What Is Law?


Law is a body of rules for human conduct imposed by a sovereign power. Its four major purposes are establishing standards, maintaining order, resolving disputes, and protecting liberties and rights. Law also serves a variety of other purposes.

The legal system is based on concepts, categories and rules derived from Roman law and canon law, supplemented or replaced by local custom and culture. These systems, often called civil law, are found on most continents and cover about 60% of the world’s population. They coexist with common law or other legal traditions such as Islamic law.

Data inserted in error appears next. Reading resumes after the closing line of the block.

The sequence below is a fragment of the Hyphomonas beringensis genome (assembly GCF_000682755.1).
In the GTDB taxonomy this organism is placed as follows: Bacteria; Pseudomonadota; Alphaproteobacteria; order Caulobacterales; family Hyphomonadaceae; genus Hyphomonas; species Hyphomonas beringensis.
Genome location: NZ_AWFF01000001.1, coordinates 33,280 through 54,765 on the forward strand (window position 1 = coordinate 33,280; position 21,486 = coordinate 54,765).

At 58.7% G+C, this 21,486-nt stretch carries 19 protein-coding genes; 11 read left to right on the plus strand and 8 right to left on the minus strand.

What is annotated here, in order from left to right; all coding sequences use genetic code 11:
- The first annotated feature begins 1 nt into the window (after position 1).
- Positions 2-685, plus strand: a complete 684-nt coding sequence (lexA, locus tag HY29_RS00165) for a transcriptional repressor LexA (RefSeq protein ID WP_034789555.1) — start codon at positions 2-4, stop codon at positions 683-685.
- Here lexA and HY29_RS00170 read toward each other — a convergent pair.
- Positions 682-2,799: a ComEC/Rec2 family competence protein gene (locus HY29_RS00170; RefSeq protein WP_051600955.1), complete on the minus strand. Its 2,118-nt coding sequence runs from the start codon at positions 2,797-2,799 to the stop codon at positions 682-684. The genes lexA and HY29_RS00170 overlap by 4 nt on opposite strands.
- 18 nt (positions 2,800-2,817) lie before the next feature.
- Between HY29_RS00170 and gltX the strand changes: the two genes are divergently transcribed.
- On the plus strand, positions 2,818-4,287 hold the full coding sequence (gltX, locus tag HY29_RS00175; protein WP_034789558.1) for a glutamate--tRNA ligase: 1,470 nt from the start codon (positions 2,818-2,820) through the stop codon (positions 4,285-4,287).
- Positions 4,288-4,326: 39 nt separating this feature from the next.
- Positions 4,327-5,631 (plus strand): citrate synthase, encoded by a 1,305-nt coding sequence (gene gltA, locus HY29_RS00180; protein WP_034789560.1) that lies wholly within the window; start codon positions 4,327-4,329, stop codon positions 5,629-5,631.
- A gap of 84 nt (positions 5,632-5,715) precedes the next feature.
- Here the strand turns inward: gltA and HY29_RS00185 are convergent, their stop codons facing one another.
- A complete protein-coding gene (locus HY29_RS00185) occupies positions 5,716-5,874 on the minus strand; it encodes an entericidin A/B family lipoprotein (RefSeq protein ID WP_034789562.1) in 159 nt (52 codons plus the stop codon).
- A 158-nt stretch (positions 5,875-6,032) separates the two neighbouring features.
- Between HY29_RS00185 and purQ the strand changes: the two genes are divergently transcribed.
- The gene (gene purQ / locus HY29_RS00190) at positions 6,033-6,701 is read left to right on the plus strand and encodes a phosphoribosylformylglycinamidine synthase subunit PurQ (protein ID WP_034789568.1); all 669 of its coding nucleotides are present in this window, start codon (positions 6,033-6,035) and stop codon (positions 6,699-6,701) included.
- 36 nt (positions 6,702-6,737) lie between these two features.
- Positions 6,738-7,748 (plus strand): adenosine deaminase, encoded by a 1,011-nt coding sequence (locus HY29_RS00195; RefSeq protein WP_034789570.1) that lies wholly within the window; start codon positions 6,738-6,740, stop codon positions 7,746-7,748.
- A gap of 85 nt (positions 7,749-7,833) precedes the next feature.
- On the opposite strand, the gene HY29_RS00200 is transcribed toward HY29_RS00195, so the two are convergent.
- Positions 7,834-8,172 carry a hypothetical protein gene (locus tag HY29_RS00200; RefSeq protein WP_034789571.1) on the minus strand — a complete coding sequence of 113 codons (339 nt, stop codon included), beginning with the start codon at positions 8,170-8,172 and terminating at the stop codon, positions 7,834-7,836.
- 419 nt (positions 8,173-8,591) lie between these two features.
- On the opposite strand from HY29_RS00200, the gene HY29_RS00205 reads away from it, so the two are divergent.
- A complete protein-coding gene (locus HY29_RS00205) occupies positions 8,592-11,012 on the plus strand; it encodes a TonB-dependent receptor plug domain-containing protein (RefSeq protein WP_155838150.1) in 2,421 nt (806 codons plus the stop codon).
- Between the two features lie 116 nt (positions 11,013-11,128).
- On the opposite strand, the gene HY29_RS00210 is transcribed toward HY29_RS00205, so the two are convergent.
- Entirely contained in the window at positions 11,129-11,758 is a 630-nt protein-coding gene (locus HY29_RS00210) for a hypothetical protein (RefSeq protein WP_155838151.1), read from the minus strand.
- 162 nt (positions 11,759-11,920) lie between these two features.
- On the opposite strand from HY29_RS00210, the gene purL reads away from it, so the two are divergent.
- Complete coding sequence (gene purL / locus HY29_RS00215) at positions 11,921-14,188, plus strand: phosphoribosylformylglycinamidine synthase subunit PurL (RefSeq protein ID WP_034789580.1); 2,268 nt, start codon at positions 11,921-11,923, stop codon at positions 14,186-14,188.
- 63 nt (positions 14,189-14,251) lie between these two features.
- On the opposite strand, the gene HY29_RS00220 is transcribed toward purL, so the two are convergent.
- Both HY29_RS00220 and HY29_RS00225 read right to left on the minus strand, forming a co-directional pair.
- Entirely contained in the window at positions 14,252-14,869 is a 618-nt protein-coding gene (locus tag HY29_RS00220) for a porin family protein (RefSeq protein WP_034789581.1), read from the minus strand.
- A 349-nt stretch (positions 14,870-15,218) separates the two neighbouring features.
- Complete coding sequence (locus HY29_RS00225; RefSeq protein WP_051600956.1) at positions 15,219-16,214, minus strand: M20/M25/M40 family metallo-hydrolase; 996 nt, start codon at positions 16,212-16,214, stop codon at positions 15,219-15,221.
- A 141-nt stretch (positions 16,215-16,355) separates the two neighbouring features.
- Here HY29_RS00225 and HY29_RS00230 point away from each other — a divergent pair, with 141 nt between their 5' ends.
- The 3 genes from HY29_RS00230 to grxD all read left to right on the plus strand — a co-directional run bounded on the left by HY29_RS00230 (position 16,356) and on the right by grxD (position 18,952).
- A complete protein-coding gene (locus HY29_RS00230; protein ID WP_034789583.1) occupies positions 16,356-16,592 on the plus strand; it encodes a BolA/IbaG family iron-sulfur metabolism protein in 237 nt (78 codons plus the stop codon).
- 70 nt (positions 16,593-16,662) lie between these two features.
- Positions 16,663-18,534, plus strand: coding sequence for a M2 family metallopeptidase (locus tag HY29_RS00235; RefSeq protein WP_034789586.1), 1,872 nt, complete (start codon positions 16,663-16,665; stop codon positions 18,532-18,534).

Blackstone defines law as “a rule of civil conduct prescribed by the supreme authority in a state commanding what is right and prohibiting what is wrong.” This definition is consistent with Scripture, which indicates that God’s design for man’s civil society and the specific statutes that govern it should be in harmony with His general will.

The concept of law is broad and diverse, and it encompasses many different branches of the legal system. For example, contract law focuses on obligations between individuals, property law is concerned with people’s affinity with tangible things, and tort law deals with offenses against a person such as automobile accidents or defamation of character. Law also refers to a body of rules that governs a state, such as the constitution, criminal law, and international law. See articles on each of these topics for more details. In the Bible, the term torah (commandments) is used to describe particular Mosaic laws.